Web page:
The Brain and the Brawn | Dialogue with a Doctor Series: Oxford Spine and Neurosurgery Centre
Medical Director Dr Colum Nolan
Neurosurgery is among the most difficult, intellectually challenging, and cerebral of medical specialties.
It is certainly one of the most difficult medical specialties to get into. Sometimes described as being “as much art as science”, this discipline encompasses different aspects, such as microsurgical techniques, treatment of the brain and comprehensive reconstruction of the spine.
In order to become a successful neurosurgeon, one literally needs to be a scientist and a clinician at the same time.
When working on disorders of the brain and understanding the intricacies of the spine, there is also often a need for neurosurgeons to make daily “life-or-death” decisions in a “pressure cooker” environment that requires the very best and most capable hands. In this issue, we have the privilege of picking the brain of Dr Colum Nolan, Medical Director at Oxford Spine and Neurosurgery Centre, to find out more about his views and experiences on health and wellness issues, why he chose spine surgery as a subspeciality and his interest in HIIT.
Good day to you, Dr Nolan! Thank you for taking time out from your busy schedule for this interview with us. Let us begin with the most basic of questions: what do the terms “health” and “wellness” mean to you?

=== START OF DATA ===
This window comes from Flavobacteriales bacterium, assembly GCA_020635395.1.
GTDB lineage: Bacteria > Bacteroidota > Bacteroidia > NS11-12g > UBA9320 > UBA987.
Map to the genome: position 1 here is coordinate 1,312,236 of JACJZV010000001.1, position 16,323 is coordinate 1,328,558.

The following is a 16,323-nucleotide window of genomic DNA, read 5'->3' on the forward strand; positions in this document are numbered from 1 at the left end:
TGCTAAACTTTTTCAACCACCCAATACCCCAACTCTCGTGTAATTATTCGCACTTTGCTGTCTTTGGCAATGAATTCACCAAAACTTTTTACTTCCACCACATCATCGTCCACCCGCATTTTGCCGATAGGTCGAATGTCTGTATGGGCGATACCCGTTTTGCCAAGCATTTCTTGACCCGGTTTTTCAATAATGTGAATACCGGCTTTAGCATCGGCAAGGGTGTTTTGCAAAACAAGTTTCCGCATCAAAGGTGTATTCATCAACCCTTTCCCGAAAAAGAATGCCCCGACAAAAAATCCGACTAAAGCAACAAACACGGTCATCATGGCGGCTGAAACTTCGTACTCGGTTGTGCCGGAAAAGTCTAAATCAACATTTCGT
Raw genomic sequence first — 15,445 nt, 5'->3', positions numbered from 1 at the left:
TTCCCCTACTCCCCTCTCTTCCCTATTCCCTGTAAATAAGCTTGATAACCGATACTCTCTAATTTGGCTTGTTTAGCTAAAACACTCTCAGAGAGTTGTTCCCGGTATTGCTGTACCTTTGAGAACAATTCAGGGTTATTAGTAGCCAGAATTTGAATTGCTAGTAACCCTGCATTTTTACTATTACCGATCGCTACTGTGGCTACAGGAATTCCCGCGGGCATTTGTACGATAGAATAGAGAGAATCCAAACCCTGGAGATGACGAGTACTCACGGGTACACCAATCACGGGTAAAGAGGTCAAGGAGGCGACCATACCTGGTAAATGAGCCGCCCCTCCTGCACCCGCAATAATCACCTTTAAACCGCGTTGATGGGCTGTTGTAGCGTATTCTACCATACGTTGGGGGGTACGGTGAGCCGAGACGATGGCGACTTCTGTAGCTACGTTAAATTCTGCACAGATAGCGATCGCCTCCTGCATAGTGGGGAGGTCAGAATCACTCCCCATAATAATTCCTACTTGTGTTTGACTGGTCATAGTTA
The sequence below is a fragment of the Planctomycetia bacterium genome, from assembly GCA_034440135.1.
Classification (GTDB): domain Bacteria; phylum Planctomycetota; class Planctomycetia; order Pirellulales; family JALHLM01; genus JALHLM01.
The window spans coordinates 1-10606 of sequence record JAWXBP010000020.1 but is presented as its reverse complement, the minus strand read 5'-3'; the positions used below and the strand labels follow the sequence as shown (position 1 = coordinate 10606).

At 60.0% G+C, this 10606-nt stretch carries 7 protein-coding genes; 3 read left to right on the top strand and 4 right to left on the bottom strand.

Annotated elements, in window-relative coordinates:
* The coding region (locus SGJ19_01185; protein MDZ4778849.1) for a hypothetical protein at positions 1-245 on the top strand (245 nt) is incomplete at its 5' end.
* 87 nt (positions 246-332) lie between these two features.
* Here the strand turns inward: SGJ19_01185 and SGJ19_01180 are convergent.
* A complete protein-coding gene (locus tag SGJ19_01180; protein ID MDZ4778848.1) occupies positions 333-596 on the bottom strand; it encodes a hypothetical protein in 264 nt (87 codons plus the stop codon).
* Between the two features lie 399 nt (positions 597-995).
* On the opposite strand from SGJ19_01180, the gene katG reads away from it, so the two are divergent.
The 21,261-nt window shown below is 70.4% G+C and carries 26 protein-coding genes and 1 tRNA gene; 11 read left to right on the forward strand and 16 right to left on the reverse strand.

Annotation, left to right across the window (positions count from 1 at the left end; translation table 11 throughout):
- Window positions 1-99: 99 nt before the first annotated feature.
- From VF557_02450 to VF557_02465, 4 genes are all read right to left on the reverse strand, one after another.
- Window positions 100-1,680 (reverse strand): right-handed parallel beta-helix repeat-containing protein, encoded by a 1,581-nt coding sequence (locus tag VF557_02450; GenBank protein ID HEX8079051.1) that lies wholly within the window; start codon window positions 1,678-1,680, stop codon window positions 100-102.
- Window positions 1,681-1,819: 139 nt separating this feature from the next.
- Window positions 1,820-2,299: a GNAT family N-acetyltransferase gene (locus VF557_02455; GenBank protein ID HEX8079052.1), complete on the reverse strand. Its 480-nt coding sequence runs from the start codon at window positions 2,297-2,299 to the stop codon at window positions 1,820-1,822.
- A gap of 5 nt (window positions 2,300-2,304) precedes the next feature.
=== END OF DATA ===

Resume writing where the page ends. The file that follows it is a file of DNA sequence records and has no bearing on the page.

Dr Colum Nolan: Good day to you as well! It is certainly my pleasure to speak with Prime, and share some of my insights on health and wellness with Prime readers.
First off, on your question: to me, health is essentially the absence of disease, whereas wellness is a more holistic concept with physical, mental, emotional, social, and even environmental and spiritual aspects. think wellness is an active process, and depends on our choices and lifestyles. But ultimately, it is the pursuit of a longer, healthier and more fulfilling life, with a sense of meaning and contribution.
I have always been aware of the importance of good health, but we tend to take things for granted when we are younger.
I started to become more health conscious in the last few years when noticed that my weight and energy levels fluctuated, depending on my activity levels and the kinds of food I ate.
Do you think you have a healthy lifestyle?
CN: I try to maintain a healthy lifestyle as much as possible, but it can be difficult with long working hours and all the commitments of modern life. As working adults, our work hours can be variable. But I think it is important to set rules for ourselves about the minimum number of times we exercise each week, no matter how busy or tired we are.
I find it helpful to remind ourselves that nobody ever regrets having done a workout.
In terms of physical activities, while I was quite active as a teenager, I became less so in adulthood as I became very busy with my studies and (subsequently) my practice. However, since I moved to Singapore almost 8 years ago, I have been more conscious of my activity levels in terms of keeping my weight under control and also maintaining a normal blood pressure. This is all in the hope of enjoying a longer, healthier life. But anyway, keeping active is also pretty fun actually!